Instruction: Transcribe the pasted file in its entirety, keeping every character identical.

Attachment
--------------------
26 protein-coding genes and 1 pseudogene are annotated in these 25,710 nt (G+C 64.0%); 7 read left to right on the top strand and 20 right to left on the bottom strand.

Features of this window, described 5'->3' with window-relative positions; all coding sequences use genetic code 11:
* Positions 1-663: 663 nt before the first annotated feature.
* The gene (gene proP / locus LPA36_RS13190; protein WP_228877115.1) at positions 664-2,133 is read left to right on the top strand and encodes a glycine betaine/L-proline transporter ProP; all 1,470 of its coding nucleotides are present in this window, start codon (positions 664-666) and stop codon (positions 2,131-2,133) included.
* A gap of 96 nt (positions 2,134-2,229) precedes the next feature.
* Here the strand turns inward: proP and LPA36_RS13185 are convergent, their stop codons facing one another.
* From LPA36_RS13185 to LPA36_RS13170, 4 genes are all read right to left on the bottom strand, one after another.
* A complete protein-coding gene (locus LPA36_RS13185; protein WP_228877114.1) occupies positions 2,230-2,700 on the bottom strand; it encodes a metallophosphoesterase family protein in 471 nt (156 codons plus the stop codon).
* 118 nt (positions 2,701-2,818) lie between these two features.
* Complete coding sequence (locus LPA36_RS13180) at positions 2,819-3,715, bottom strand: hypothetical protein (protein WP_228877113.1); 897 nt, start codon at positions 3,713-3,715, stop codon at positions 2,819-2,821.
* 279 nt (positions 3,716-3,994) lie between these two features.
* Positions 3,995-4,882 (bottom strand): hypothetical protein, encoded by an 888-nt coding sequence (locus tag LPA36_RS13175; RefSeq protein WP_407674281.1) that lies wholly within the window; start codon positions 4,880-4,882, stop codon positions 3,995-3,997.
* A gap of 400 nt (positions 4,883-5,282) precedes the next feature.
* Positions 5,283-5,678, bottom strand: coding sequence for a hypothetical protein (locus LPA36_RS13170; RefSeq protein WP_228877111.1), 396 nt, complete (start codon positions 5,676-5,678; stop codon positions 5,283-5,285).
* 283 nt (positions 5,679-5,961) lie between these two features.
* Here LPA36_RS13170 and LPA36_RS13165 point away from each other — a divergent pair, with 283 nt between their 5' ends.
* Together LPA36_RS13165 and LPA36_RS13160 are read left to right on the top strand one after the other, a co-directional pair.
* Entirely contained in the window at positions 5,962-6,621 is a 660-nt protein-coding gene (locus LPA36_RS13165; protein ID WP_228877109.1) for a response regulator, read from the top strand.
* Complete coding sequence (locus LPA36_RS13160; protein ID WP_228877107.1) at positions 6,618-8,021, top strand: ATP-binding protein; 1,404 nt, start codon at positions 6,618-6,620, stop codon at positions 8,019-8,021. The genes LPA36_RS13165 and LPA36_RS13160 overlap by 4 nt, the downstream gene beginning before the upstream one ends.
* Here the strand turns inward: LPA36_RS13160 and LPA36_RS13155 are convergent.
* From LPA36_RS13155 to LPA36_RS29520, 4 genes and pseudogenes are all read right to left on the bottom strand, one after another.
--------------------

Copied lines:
26 protein-coding genes and 1 pseudogene are annotated in these 25,710 nt (G+C 64.0%); 7 read left to right on the top strand and 20 right to left on the bottom strand.

Features of this window, described 5'->3' with window-relative positions; all coding sequences use genetic code 11:
* Positions 1-663: 663 nt before the first annotated feature.
* The gene (gene proP / locus LPA36_RS13190; protein WP_228877115.1) at positions 664-2,133 is read left to right on the top strand and encodes a glycine betaine/L-proline transporter ProP; all 1,470 of its coding nucleotides are present in this window, start codon (positions 664-666) and stop codon (positions 2,131-2,133) included.
* A gap of 96 nt (positions 2,134-2,229) precedes the next feature.
* Here the strand turns inward: proP and LPA36_RS13185 are convergent, their stop codons facing one another.
* From LPA36_RS13185 to LPA36_RS13170, 4 genes are all read right to left on the bottom strand, one after another.
* A complete protein-coding gene (locus LPA36_RS13185; protein WP_228877114.1) occupies positions 2,230-2,700 on the bottom strand; it encodes a metallophosphoesterase family protein in 471 nt (156 codons plus the stop codon).
* 118 nt (positions 2,701-2,818) lie between these two features.
* Complete coding sequence (locus LPA36_RS13180) at positions 2,819-3,715, bottom strand: hypothetical protein (protein WP_228877113.1); 897 nt, start codon at positions 3,713-3,715, stop codon at positions 2,819-2,821.
* 279 nt (positions 3,716-3,994) lie between these two features.
* Positions 3,995-4,882 (bottom strand): hypothetical protein, encoded by an 888-nt coding sequence (locus tag LPA36_RS13175; RefSeq protein WP_407674281.1) that lies wholly within the window; start codon positions 4,880-4,882, stop codon positions 3,995-3,997.
* A gap of 400 nt (positions 4,883-5,282) precedes the next feature.
* Positions 5,283-5,678, bottom strand: coding sequence for a hypothetical protein (locus LPA36_RS13170; RefSeq protein WP_228877111.1), 396 nt, complete (start codon positions 5,676-5,678; stop codon positions 5,283-5,285).
* 283 nt (positions 5,679-5,961) lie between these two features.
* Here LPA36_RS13170 and LPA36_RS13165 point away from each other — a divergent pair, with 283 nt between their 5' ends.
* Together LPA36_RS13165 and LPA36_RS13160 are read left to right on the top strand one after the other, a co-directional pair.
* Entirely contained in the window at positions 5,962-6,621 is a 660-nt protein-coding gene (locus LPA36_RS13165; protein ID WP_228877109.1) for a response regulator, read from the top strand.
* Complete coding sequence (locus LPA36_RS13160; protein ID WP_228877107.1) at positions 6,618-8,021, top strand: ATP-binding protein; 1,404 nt, start codon at positions 6,618-6,620, stop codon at positions 8,019-8,021. The genes LPA36_RS13165 and LPA36_RS13160 overlap by 4 nt, the downstream gene beginning before the upstream one ends.
* Here the strand turns inward: LPA36_RS13160 and LPA36_RS13155 are convergent.
* From LPA36_RS13155 to LPA36_RS29520, 4 genes and pseudogenes are all read right to left on the bottom strand, one after another.